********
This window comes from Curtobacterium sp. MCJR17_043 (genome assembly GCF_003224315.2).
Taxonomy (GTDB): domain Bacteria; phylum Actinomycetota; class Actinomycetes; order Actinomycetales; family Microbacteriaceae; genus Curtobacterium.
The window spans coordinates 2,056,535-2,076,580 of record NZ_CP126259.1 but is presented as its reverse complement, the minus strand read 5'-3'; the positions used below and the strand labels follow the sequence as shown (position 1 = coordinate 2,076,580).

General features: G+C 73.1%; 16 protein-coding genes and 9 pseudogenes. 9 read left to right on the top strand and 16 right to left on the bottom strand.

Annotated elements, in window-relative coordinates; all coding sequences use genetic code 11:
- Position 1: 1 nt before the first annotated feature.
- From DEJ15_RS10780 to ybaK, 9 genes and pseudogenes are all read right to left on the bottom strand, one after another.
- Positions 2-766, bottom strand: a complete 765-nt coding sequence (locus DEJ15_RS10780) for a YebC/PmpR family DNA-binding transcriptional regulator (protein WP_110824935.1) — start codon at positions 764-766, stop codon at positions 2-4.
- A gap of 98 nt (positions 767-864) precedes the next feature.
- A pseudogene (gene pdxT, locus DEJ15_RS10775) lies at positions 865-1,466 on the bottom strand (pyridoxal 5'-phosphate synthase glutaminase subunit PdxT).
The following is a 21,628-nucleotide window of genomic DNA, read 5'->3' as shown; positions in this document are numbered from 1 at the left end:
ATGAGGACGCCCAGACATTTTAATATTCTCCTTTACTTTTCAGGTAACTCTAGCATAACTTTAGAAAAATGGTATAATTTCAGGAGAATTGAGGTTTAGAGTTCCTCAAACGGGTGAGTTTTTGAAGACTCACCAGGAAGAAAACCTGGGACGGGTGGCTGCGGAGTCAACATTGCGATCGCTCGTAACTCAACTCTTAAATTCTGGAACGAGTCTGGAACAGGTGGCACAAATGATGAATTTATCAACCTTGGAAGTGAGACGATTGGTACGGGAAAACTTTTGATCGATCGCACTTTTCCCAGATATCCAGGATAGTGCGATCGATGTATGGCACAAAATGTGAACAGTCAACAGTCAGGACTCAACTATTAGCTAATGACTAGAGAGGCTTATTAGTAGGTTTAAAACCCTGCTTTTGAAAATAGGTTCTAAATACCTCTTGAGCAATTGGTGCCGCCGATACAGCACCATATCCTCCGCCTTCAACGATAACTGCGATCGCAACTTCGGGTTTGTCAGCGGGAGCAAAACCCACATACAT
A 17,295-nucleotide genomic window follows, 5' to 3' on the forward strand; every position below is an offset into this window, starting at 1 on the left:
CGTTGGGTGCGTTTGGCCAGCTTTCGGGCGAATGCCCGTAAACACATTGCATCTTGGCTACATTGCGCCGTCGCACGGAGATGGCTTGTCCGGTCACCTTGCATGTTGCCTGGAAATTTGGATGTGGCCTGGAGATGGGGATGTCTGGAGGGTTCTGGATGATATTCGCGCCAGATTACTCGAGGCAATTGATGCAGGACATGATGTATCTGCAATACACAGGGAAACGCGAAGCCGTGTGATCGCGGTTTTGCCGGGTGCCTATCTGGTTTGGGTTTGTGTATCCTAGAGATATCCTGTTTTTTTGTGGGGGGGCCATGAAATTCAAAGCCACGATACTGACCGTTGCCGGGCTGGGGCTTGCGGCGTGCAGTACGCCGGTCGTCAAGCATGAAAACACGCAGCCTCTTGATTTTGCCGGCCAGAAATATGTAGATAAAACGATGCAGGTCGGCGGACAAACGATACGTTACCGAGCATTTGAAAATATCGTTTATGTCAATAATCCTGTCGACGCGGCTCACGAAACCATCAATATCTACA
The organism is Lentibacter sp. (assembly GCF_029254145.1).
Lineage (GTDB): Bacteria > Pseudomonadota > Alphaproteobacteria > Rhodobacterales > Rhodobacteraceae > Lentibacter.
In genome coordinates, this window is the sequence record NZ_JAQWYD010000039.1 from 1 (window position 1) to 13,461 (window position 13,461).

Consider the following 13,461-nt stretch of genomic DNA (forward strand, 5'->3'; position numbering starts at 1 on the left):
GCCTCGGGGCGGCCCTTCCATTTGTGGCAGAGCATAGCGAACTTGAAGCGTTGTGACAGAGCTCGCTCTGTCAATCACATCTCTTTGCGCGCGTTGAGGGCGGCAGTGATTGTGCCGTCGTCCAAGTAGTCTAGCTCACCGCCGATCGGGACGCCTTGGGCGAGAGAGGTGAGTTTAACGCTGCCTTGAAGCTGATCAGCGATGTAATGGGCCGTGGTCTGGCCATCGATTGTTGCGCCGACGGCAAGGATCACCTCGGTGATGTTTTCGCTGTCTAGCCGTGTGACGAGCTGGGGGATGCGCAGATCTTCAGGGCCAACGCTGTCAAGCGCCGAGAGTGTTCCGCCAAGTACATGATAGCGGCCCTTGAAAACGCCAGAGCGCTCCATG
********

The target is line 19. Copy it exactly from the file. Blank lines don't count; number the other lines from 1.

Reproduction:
GCCTCGGGGCGGCCCTTCCATTTGTGGCAGAGCATAGCGAACTTGAAGCGTTGTGACAGAGCTCGCTCTGTCAATCACATCTCTTTGCGCGCGTTGAGGGCGGCAGTGATTGTGCCGTCGTCCAAGTAGTCTAGCTCACCGCCGATCGGGACGCCTTGGGCGAGAGAGGTGAGTTTAACGCTGCCTTGAAGCTGATCAGCGATGTAATGGGCCGTGGTCTGGCCATCGATTGTTGCGCCGACGGCAAGGATCACCTCGGTGATGTTTTCGCTGTCTAGCCGTGTGACGAGCTGGGGGATGCGCAGATCTTCAGGGCCAACGCTGTCAAGCGCCGAGAGTGTTCCGCCAAGTACATGATAGCGGCCCTTGAAAACGCCAGAGCGCTCCATG